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Evaluation of pneumococcal and tetanus vaccine responses in patients with rheumatoid arthritis receiving baricitinib: results from a long-term extension trial substudy

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Abstract

Background

Clinical guidelines recommend pneumococcal and tetanus vaccinations in patients with rheumatoid arthritis (RA). Baricitinib is an oral, selective Janus kinase (JAK) 1/JAK 2 inhibitor and is approved for the treatment of moderately to severely active RA in adults in over 50 countries including European countries, the USA, and Japan. This substudy evaluated pneumococcal conjugate and tetanus toxoid vaccine (TTV) responses in patients with RA receiving baricitinib. These vaccines elucidate predominantly T cell-dependent humoral antibody response.

Methods

Eligible RA patients receiving baricitinib 2 mg or 4 mg with or without concomitant methotrexate (MTX) were enrolled in a phase 3 long-term extension trial (RA-BEYOND; ClinicalTrials.gov, NCT01885078) in USA/Puerto Rico. Patients were vaccinated with 13-serotype pneumococcal conjugate vaccine (PCV-13) and TTV. Primary endpoints were the proportion of patients achieving a satisfactory humoral response for PCV-13 (≥ 2-fold increase in anti-pneumococcal antibody concentrations in ≥ 6 serotypes) and TTV (≥ 4-fold increase in anti-tetanus concentrations) at 5 weeks post-vaccination. Secondary endpoints included humoral responses at 12 weeks and functional responses of serotypes 4, 6B, 14, and 23F (twofold and fourfold increases in opsonic indexes at 5 and 12 weeks).

Results

Of 106 patients with a mean duration of RA of approximately 12 years, 80% were female, 30% were taking corticosteroids, and 89% (N = 94) were taking baricitinib plus MTX; most patients (97% PCV-13/96% TTV) completed the evaluations. Overall, 68% (95% CI 58.4, 76.2) of patients achieved a satisfactory response to PCV-13, 43% (34.0, 52.8) achieved a ≥ 4-fold increase in anti-tetanus concentrations, and 74% (64.2, 81.1) achieved a ≥ 2-fold increase. PCV-13 response was similar for patients taking corticosteroids (71%; 53.4, 83.9) vs those not (67%; 55.2, 76.5). The percentage of sera with a ≥ 2-fold increase in post-vaccination opsonic indexes at week 5 ranged from 47% (serotype 14) to 76% (serotype 6B). Through 12 weeks post-vaccination, seven patients (6.6%) reported injection-site events. There were no deaths during the substudy, and three patients experienced a serious adverse event.

Conclusions

Approximately two thirds of patients on long-term baricitinib achieved satisfactory humoral and functional responses to PCV-13 vaccination, while TTV responses were less robust. PCV-13 response was not diminished in those taking concomitant corticosteroids.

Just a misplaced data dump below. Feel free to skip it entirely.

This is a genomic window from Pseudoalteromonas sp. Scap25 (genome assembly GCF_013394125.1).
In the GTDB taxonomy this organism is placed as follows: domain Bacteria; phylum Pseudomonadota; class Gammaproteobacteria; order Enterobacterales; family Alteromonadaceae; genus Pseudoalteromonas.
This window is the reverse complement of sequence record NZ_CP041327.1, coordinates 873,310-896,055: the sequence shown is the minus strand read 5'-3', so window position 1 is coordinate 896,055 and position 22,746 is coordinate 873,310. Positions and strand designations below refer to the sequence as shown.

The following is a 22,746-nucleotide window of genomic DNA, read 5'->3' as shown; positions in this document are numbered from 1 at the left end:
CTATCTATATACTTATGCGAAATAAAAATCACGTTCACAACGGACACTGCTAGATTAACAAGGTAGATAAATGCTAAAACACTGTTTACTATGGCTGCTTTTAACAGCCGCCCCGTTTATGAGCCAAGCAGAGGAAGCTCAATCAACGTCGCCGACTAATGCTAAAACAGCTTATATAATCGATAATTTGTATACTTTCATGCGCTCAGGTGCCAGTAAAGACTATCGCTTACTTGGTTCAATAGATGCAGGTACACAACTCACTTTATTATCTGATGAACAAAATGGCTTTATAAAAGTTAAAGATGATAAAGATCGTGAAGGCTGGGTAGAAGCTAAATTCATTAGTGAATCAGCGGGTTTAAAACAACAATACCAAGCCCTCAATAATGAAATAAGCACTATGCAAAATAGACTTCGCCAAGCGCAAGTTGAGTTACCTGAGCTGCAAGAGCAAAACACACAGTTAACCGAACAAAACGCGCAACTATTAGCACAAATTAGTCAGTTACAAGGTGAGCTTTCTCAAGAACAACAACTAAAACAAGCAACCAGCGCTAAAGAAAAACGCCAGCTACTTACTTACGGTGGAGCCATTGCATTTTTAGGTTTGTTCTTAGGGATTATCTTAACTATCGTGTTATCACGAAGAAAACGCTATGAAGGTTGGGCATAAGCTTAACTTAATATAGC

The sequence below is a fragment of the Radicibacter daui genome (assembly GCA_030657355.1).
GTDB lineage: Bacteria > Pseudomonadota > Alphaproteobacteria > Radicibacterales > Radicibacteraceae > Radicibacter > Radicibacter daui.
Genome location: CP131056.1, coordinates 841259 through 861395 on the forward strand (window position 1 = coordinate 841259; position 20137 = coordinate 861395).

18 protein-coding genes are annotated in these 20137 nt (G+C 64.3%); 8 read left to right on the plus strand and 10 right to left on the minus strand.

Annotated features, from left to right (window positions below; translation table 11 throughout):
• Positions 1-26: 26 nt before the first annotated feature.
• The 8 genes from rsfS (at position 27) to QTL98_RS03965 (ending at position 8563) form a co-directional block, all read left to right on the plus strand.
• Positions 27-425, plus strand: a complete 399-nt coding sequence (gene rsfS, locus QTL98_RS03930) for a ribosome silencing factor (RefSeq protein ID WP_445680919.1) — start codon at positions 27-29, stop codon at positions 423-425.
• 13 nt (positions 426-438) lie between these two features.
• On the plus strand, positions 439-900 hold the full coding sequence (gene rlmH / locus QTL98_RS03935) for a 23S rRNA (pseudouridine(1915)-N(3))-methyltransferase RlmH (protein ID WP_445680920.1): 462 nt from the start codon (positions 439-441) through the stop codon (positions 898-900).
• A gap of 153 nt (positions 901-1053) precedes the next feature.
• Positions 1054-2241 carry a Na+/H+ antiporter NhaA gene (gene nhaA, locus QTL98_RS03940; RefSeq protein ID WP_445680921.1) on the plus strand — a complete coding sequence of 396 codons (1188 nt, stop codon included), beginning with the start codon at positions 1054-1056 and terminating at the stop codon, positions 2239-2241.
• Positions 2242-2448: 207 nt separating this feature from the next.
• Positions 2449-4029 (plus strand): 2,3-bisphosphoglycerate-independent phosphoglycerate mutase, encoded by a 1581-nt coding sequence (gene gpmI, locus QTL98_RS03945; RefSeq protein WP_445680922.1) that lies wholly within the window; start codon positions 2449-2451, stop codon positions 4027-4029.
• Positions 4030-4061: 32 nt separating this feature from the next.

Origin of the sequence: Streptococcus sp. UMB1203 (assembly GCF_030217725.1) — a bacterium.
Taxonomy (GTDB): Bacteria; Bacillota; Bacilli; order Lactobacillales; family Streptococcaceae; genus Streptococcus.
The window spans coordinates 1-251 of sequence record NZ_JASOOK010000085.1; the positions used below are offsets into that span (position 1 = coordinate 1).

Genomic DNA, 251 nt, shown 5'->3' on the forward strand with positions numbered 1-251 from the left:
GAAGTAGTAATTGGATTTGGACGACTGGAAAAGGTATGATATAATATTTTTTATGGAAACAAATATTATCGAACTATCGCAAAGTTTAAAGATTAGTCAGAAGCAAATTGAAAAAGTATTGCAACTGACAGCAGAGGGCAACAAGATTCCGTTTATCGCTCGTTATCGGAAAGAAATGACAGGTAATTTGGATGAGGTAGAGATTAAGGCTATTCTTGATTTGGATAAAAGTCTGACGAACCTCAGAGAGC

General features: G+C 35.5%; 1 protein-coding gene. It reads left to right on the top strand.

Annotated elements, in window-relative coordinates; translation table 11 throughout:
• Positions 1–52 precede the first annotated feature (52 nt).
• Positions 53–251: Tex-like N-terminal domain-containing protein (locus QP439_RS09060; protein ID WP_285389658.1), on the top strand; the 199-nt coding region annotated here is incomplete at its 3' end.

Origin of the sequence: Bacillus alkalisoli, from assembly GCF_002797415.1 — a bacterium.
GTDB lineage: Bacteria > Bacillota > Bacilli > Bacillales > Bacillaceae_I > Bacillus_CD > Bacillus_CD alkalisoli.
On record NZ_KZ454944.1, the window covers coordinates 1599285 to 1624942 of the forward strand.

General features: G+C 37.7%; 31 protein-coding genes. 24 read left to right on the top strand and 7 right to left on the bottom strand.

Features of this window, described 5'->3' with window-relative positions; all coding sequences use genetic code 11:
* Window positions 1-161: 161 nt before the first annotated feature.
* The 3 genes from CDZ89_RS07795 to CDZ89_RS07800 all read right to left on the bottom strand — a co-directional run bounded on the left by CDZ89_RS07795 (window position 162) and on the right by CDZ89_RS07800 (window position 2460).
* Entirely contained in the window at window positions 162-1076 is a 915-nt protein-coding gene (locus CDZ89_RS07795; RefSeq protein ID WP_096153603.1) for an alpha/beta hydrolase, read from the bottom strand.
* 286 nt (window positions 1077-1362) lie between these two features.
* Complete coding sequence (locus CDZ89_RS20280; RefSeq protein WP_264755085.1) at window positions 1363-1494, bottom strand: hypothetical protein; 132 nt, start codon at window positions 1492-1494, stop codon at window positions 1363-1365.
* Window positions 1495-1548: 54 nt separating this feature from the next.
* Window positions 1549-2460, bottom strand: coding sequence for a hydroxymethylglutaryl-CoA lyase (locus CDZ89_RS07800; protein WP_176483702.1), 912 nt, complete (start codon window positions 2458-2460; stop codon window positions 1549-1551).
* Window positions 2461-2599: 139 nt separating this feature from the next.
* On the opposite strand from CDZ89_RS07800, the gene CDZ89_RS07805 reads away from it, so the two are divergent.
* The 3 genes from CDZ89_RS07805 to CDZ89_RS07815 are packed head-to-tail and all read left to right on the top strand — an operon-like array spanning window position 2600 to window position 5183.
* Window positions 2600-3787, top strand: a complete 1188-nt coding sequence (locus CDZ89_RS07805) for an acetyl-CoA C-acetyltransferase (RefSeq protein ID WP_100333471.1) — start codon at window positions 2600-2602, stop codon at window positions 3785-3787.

Trial registration

ClinicalTrials.gov, NCT01885078. Registered on 24 June 2013.

Background

Patients with rheumatoid arthritis (RA) have an increased risk for a variety of infections due to diminished immune responses from their disease, associated comorbid conditions, and the immunosuppressive therapies used to treat RA [1,2,3]. Both RA management guidelines and recommendations from the Advisory Committee on Immunization Practices suggest vaccinating patients with RA against pneumococcal disease [4] with 13-serotype pneumococcal conjugate vaccine (PCV-13) and 23-serotype pneumococcal polysaccharide vaccine (PPSV-23) [5, 6]. There are no specific recommendations for tetanus toxoid vaccine (TTV) in patients with RA, but the CDC recommends that adults should receive a booster of tetanus and diphtheria every 10 years after the first dose of tetanus, diphtheria, and pertussis as a child or adult [5].

Baricitinib is an oral, selective inhibitor of Janus kinase (JAK)1 and JAK2 [7]. JAKs mediate signal transduction for a variety of cytokines [8], including those involved in T cell activation and proliferation, and inhibition of such pathways could theoretically diminish vaccine responses. Baricitinib is approved for the treatment of moderately to severely active RA in adults in over 50 countries including European countries, the USA, and Japan [9,10,11,12]. Given the mechanism of action of baricitinib, this study was conducted to evaluate the immunogenicity of the largely T cell-dependent vaccines PCV-13 and TTV in RA patients receiving treatment with baricitinib [13, 14].

Methods

Patients